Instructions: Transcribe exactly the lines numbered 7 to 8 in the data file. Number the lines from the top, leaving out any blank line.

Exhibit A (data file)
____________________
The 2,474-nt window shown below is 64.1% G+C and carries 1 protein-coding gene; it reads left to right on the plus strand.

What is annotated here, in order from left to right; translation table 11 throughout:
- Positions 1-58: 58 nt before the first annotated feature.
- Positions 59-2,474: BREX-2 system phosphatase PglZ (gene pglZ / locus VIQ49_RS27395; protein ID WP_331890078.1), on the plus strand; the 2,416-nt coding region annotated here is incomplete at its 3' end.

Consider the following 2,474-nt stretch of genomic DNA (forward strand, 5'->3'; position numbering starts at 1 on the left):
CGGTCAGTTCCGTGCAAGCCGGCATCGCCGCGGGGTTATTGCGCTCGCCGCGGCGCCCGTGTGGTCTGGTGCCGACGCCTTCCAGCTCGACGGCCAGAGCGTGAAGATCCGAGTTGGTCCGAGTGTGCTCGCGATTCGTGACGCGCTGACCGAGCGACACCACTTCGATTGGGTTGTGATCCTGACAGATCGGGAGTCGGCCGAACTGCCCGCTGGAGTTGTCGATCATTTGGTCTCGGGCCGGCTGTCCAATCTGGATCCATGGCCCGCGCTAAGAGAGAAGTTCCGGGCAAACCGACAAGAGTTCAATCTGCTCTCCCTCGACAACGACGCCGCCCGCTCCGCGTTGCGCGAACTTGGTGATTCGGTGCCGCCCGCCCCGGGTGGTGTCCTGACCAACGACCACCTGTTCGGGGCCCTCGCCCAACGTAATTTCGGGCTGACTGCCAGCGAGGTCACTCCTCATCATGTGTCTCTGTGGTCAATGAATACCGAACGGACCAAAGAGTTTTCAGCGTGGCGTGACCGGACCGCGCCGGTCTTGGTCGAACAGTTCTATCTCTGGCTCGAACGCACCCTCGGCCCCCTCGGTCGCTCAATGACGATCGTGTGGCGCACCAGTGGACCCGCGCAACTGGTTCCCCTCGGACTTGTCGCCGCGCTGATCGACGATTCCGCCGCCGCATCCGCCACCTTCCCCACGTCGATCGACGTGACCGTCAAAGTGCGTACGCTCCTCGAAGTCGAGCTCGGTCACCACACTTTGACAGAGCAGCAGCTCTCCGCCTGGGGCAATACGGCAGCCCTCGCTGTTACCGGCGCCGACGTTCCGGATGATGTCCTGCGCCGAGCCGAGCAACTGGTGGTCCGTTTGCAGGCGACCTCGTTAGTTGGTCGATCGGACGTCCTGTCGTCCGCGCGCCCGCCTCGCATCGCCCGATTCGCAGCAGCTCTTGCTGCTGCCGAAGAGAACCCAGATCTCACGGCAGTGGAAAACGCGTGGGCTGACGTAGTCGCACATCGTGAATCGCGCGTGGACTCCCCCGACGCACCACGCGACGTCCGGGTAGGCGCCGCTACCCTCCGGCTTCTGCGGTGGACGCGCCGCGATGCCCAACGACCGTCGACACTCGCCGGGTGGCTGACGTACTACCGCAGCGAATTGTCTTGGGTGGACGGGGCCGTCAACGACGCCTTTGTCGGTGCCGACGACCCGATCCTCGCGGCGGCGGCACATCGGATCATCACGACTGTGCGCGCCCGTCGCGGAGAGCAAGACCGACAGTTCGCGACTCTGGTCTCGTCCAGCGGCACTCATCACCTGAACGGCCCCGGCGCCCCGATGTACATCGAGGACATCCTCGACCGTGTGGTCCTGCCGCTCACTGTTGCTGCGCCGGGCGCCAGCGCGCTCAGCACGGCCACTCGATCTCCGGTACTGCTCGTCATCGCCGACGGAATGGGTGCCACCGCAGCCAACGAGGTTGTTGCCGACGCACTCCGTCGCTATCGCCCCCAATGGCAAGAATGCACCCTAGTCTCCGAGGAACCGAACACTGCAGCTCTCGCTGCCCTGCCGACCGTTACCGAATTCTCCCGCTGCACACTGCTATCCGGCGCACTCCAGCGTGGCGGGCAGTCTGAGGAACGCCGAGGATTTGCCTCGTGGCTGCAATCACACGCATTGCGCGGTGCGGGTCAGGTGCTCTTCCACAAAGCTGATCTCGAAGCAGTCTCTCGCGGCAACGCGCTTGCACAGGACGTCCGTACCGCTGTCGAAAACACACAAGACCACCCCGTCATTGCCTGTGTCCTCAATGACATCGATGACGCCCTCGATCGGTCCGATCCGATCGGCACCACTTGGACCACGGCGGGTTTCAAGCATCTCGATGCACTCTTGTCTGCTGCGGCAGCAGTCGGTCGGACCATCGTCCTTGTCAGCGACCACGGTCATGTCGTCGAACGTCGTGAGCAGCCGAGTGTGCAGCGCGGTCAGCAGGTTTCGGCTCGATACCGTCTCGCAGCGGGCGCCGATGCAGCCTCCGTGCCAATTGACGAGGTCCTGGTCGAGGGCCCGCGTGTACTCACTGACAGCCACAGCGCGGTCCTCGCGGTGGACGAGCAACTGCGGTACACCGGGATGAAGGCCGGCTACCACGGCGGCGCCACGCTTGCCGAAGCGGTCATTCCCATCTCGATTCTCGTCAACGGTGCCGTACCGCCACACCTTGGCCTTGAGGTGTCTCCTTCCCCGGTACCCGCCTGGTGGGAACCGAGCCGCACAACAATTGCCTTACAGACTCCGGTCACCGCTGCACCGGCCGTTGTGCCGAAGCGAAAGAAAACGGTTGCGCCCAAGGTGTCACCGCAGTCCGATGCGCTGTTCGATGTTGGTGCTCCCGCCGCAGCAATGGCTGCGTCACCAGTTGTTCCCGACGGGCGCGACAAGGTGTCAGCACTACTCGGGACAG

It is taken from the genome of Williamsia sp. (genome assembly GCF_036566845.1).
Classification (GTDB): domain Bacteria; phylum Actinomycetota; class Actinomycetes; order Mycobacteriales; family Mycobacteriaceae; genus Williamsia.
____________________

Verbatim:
It is taken from the genome of Williamsia sp. (genome assembly GCF_036566845.1).
Classification (GTDB): domain Bacteria; phylum Actinomycetota; class Actinomycetes; order Mycobacteriales; family Mycobacteriaceae; genus Williamsia.